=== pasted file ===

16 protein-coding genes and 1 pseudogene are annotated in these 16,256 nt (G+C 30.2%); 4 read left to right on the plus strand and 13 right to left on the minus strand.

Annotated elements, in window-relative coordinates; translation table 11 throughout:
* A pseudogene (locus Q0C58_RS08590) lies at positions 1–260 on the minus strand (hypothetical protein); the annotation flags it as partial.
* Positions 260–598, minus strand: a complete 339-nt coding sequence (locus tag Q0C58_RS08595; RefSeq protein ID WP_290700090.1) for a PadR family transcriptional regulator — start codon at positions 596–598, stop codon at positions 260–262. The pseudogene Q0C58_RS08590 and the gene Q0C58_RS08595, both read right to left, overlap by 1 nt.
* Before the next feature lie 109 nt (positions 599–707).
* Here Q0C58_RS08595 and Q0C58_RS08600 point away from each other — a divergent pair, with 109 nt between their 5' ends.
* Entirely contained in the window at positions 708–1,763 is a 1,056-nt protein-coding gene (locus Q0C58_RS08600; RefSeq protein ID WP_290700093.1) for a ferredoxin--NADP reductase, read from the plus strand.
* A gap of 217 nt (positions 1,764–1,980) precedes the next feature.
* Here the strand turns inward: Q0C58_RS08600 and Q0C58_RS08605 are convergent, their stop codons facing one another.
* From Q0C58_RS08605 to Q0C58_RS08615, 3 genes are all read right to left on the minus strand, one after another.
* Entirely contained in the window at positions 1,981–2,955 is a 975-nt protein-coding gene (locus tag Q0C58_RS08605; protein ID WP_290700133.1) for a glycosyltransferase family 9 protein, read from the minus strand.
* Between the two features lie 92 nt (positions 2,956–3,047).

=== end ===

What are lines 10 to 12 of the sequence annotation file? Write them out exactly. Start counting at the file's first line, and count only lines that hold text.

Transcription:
* From Q0C58_RS08605 to Q0C58_RS08615, 3 genes are all read right to left on the minus strand, one after another.
* Entirely contained in the window at positions 1,981–2,955 is a 975-nt protein-coding gene (locus tag Q0C58_RS08605; protein ID WP_290700133.1) for a glycosyltransferase family 9 protein, read from the minus strand.
* Between the two features lie 92 nt (positions 2,956–3,047).